Hundreds of people in Birmingham this Saturday will be demonstrating with a call for councillors to vote against cuts at the council meeting on 1st March. The planned cuts will see £212m slashed from the council budgets this year, at the cost of 2,450 jobs and many services, such as adult care services and youth centres:
Job Losses – 2,450 council posts will be cut this year (7,000 over 3 years) and 5,000 posts privatised (making it easier to cut funding in the future). Birmingham already has an unemployment rate twice the national average and cannot afford to lose thousands more jobs.
- Adult Care Services – 11,000 people who currently receive care having been assessed as having “substantial” care needs will no longer be eligible for home care, day care or residential care and will lose their care services. Overall, more than £33million will be cut from Adult Care Services, affecting older people, those with learning and physical disabilities and people with mental health problems.
- Youth Services – £3m will be cut from Birmingham Youth Services budgets. Such a cut would close over 40 youth projects (more than 2/3rds) across the city and deprive young people and communities’ easy access to trained and qualified youth workers.
- Heart of England PCT – 1,600 jobs to go, affecting NHS services in this city, and this is only 1 of 5 PCT’s to serve Birmingham so there will probably be more job losses to come. At least 4,000 NHS Jobs will be lost across the West Midlands.
- Neighbourhood Office and CAB closures – CAB has been temporarily saved but neighbourhood offices are still under threat. Both of these provide vital and free advice on financial, legal & housing problems and council services. As unemployment rises, these services will become more important.
- £10 million cuts in Children’s Social Care, affecting “looked after” children, some of the most vulnerable children in the city.
- £1.3 million cuts in library services, £1 million cuts in grants to arts and £1.25 million cuts in funding for Museums with entry charges “almost decided”. Ikon Eastside will be closing and this will probably just be the first of many cultural venues in Birmingham to shut down.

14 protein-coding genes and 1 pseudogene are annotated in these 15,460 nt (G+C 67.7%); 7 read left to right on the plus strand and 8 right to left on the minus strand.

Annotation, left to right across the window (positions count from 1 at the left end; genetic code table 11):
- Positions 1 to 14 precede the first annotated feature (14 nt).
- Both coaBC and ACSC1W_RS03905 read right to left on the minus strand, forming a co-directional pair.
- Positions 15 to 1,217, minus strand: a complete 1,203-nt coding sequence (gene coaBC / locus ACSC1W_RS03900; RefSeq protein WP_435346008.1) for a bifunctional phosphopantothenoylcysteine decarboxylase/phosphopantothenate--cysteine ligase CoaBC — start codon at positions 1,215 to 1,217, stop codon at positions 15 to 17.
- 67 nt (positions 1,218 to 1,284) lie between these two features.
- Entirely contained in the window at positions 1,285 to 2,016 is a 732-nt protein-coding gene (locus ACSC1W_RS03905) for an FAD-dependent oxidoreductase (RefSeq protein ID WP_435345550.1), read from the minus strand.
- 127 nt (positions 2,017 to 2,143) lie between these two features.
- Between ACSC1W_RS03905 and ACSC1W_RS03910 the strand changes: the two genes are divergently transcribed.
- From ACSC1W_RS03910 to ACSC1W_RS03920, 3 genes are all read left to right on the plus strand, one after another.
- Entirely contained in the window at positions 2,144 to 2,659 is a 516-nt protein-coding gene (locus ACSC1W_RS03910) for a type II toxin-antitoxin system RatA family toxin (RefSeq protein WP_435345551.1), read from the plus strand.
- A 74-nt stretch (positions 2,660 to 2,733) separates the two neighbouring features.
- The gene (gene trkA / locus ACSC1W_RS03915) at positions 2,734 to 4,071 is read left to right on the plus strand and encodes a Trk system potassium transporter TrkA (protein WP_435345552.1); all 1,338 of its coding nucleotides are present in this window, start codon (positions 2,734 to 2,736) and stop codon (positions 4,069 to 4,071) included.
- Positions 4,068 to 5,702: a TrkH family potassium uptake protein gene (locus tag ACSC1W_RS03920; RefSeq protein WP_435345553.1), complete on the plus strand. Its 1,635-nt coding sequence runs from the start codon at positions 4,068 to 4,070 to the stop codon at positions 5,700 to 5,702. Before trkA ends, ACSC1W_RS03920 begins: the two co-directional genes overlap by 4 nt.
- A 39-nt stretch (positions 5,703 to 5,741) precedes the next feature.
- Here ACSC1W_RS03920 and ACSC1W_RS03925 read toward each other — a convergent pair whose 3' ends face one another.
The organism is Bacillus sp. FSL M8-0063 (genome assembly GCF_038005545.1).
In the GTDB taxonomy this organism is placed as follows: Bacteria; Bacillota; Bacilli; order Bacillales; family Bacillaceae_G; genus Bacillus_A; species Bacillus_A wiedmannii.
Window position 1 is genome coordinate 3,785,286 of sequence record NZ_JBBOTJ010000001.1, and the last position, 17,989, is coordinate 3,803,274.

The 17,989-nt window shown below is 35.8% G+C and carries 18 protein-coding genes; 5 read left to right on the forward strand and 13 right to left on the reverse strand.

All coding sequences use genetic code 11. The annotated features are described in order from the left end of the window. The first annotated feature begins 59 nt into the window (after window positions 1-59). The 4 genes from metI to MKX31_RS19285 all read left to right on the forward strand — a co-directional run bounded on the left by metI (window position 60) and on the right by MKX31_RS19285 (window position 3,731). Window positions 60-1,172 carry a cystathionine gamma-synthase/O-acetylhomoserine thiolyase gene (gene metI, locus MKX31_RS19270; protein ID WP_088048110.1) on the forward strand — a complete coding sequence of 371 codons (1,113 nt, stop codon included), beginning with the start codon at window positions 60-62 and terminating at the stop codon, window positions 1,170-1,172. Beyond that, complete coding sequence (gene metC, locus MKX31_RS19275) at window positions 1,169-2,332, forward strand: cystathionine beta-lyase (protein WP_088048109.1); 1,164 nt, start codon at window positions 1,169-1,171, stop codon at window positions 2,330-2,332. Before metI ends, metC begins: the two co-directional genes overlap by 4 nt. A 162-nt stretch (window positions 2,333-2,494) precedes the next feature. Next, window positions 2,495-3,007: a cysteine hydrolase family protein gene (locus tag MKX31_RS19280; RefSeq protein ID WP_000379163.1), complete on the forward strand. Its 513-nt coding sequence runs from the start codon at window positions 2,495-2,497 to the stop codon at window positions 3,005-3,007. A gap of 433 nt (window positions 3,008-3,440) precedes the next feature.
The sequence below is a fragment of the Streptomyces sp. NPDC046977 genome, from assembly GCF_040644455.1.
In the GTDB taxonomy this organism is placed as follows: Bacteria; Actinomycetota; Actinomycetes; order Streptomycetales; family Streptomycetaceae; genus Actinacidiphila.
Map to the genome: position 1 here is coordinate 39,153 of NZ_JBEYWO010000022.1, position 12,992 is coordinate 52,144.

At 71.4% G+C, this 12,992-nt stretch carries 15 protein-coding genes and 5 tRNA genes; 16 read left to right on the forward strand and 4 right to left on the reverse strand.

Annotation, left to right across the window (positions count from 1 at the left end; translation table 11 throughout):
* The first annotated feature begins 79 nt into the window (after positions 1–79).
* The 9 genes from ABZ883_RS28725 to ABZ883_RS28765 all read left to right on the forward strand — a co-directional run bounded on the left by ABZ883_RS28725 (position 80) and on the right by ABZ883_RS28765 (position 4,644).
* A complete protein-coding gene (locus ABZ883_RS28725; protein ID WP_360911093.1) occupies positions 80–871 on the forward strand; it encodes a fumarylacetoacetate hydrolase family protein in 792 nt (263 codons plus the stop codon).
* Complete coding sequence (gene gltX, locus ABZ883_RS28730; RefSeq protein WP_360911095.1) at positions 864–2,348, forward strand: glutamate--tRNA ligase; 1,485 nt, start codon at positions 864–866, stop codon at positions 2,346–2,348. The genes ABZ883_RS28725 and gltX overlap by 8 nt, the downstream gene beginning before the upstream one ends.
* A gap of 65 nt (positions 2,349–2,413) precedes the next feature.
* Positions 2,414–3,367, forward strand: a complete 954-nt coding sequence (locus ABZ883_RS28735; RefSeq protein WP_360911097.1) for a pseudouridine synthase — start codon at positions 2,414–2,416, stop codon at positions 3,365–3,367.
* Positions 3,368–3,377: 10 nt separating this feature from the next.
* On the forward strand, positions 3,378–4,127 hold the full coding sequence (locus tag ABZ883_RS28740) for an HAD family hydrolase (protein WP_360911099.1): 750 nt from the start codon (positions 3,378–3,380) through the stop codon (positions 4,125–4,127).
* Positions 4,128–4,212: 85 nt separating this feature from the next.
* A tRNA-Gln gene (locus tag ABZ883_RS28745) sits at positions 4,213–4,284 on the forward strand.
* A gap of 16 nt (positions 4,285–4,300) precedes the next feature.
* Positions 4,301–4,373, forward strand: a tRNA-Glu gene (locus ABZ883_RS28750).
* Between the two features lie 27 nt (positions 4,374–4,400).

- Pay Cuts and terms and conditions reviews for 26,000 council staff including refuse workers who have already been on strike.
- Community Safety Partnership – £1.6m less spending on, and reduction in funding for West Midlands Police Force (2,200 jobs to be lost, including 600 officers) will see rising crime.
These cuts will affect every person in this city, and every person has their own reason to be there. Godfrey Webster, Secretary of Birmingham Against the Cuts, says:
“There is an increasing mood of anger amongst the ordinary people of Birmingham who are furious about the proposed cuts to jobs, services and pensions. There is a growing awareness that these cuts, being carried out by the Conservative-Lib Dem Council, are political in nature. The poor, women and the vulnerable should not be made to pay for the bankers’ greed. ”
The demonstration meets at 12 noon, Birmingham Cathedral and will march around the city centre before reconvening at the Cathedral for a rally, at which the Bishop of Birmingham will address the city, along with speakers from CWU, PCS, UCU and Unison trade unions, Bob Williams-Findlay from Disabled People Against the Cuts and Caroline Johnson from Birmingham Against the Cuts.
On Tuesday, from 2pm-6pm there will be a demonstration outside Birmingham City Council house in Victoria Square, whilst the council meets to vote on the budget. During the budget meeting Cllr Salma Yaqoob will present a petition to the chamber from the people of Birmingham calling for councillors to vote against the budget that will have such a detrimental effect on so many citizens of Birmingham.
Over the past few days and weeks many councils across the UK have met to vote on budget cuts, and there have been strong demonstrations at all of them. Some councils have decided to close their public gallery, removing the right of citizens to observe and partake in the democratic process, and there have even been arrests at a couple of meetings. Closing the gallery has led to occupations of council chambers in Brixton, Leeds and Haringey and impromptu peoples’ assemblies which have discussed the impact of council cuts on local people.
There is a rising mood against cuts in the UK which Birmingham will be part of on Saturday and Tuesday. Join Us.